I no longer felt connected to anyone except for my baby. I felt as if I could protect her I could win the inner war, but I was losing.

The phone would ring. I wouldn’t answer it. I had nothing I could communicate.

To be continued next Monday

Southern Rock Legend Gregg Allman RIP 5/27/17

A couple of my favs.   XxM  Greg you gave us all.

AOL Story:  https://www.aol.com/article/entertainment/2017/05/27/southern-rock-music-star-gregg-allman-dead-at-69/22112691/


Howard school staff, mental health experts weigh in on suicide depiction in Netflix series

Andrew Michaels Contact Reporter Howard County Times

The Netflix hit series “13 Reasons Why” has the Howard County school system, and schools in neighboring counties, warning parents about the show’s graphic depictions of teen suicide, rape and bullying. At the same time, many are saying the show opens a doorway into conversations on suicide and other “uncomfortable” topics.

The streaming service’s show caught viewer attention nationwide after its debut in March. The show follows the story of high school student Hannah Baker, who commits suicide and leaves behind 13 cassette tape recordings for her peers, who she said contributed to her decision to end her life.

Based on a 2007 novel with the same title, the graphic depictions in the 13-episode show – rated TV-MA for mature audiences only – raised concerns among mental health experts, educators, parents and youth. Efforts against the show include that of Oxford High School students in Michigan, who started their “13 reasons why not” project, discussing their uplifting stories about getting help during tough times every day throughout May.

Three episodes feature explicit material, such as rape and suicide, and have “viewer discretion advised” warnings. In a statement earlier this month, Netflix said that they added more warnings before the first episode, following critic response. Original messages before the graphic episodes also reemphasized its content.

After becoming the “most tweeted show of 2017,” according to Variety, “13 Reasons Why” was renewed for a second season, to debut in 2018.

Howard County schools spokesman John White said the school system released a letter to parents and the community on May 1 in response to reports of students discussing the show with their peers and teachers. The letter was written by staff and student services employees, with input from counseling support and school psychology staff and nursing staff.

“While people may have differing opinions on the appropriateness of children and adolescents watching the series, we can use this as an opportunity to reinforce positive mental health practices,” the letter states. “It is critical that we consider safe messaging when we talk to all youth and adolescents about suicide, whether it is about this series or a situation that involves them more closely.”

A memo was also sent to principals throughout the school system, said Frank Eastham, executive director of school improvement and administration. The memo states that “13 Reasons Why” is not approved for viewing in Howard County schools.

Eastham said parents are encouraged to talk with their children about whether they’ve heard of or seen the show as well as provide an outlet for open discussion regarding suicide, rape, bullying or other concerns.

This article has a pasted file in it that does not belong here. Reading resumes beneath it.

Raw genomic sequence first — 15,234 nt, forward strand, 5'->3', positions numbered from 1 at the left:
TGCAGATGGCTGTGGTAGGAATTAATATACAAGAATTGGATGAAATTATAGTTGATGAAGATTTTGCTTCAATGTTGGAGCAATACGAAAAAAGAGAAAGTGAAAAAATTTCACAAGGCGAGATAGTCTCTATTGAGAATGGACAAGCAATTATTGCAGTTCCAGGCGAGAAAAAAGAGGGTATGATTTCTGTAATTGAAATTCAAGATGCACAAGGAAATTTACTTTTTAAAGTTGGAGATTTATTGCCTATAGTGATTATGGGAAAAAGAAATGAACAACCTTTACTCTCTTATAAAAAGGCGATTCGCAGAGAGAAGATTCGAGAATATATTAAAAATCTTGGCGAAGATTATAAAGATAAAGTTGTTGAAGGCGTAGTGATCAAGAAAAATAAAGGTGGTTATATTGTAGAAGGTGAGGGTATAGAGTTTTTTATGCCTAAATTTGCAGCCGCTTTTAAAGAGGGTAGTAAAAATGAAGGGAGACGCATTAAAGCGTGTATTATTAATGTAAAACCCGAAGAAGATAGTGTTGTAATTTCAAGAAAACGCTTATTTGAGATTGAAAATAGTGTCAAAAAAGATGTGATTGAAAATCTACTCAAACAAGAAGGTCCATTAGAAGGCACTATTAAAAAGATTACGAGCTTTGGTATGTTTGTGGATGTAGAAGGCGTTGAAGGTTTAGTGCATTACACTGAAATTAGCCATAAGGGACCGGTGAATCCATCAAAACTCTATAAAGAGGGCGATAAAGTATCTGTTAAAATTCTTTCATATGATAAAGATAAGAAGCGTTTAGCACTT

“When anything hits national news, such as this particular Netflix series, we want to make sure principals are equipped with the message and resources they need to speak intelligently about the issue,” Eastham said. The memo and letter included links to more information on mental health and contacts for mental health experts.

Prince George’s County schools followed suit on May 10 when Adrian Talley, executive director for student services, sent a letter to parents, which provided additional resources from the National Association of School Psychologists and the American School Counselor Association. Talley said teachers discuss suicide with eighth-grade students during the health education class and continue discussions in the high school health issues course.

Courses review causes and warning signs of suicide as well as ways to help someone suffering from a mental health illness or contemplating suicide. The material aligns with the Maryland State Health Education Curriculum.

“Our school psychologists, nurses and professional school counselors are trained to recognize risk behaviors in our youth and take seriously all reports of suicide attempts and suicidal thoughts,” Talley said.

Similar courses in Anne Arundel County public schools address suicide, and the school system posts a parents’ guide to school health on its website and includes information on how to talk to kids about suicide.

Critics respond

In Howard County, Kami Wagner, the school system’s instructional facilitator for school counseling, said she hasn’t watched the show, but heard about it from colleagues who are watching the series. The more she heard about its content, she said, the more she wanted to inform everyone about proper responses and available resources for those who need help.

Suicide, rape and bullying are part of the school system’s ninth-grade health curriculum, which White said uses educational resources based on fact rather than fiction.

Parents need to be part of the conversation, Wagner said.

“For young kids to be watching it, not that they shouldn’t watch it, parents need to be involved,” she said. “Our goal is not to have students watching this by themselves. If they are going to make the choice to watch it, we want parents to be actively engaged in the conversation.”